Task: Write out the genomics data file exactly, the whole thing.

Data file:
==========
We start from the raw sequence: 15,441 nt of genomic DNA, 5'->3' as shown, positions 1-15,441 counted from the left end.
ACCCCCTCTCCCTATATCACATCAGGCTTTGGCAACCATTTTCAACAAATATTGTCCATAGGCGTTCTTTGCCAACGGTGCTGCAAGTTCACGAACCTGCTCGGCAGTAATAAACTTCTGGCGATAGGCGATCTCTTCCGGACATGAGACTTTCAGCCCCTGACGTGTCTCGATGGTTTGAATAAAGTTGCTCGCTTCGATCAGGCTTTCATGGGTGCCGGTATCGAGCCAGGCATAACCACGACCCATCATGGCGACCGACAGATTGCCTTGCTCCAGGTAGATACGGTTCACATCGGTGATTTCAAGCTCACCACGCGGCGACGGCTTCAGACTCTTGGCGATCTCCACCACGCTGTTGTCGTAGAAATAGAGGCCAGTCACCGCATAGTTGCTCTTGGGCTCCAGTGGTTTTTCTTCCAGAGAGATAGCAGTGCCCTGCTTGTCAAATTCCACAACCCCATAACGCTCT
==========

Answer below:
We start from the raw sequence: 15,441 nt of genomic DNA, 5'->3' as shown, positions 1-15,441 counted from the left end.
ACCCCCTCTCCCTATATCACATCAGGCTTTGGCAACCATTTTCAACAAATATTGTCCATAGGCGTTCTTTGCCAACGGTGCTGCAAGTTCACGAACCTGCTCGGCAGTAATAAACTTCTGGCGATAGGCGATCTCTTCCGGACATGAGACTTTCAGCCCCTGACGTGTCTCGATGGTTTGAATAAAGTTGCTCGCTTCGATCAGGCTTTCATGGGTGCCGGTATCGAGCCAGGCATAACCACGACCCATCATGGCGACCGACAGATTGCCTTGCTCCAGGTAGATACGGTTCACATCGGTGATTTCAAGCTCACCACGCGGCGACGGCTTCAGACTCTTGGCGATCTCCACCACGCTGTTGTCGTAGAAATAGAGGCCAGTCACCGCATAGTTGCTCTTGGGCTCCAGTGGTTTTTCTTCCAGAGAGATAGCAGTGCCCTGCTTGTCAAATTCCACAACCCCATAACGCTCT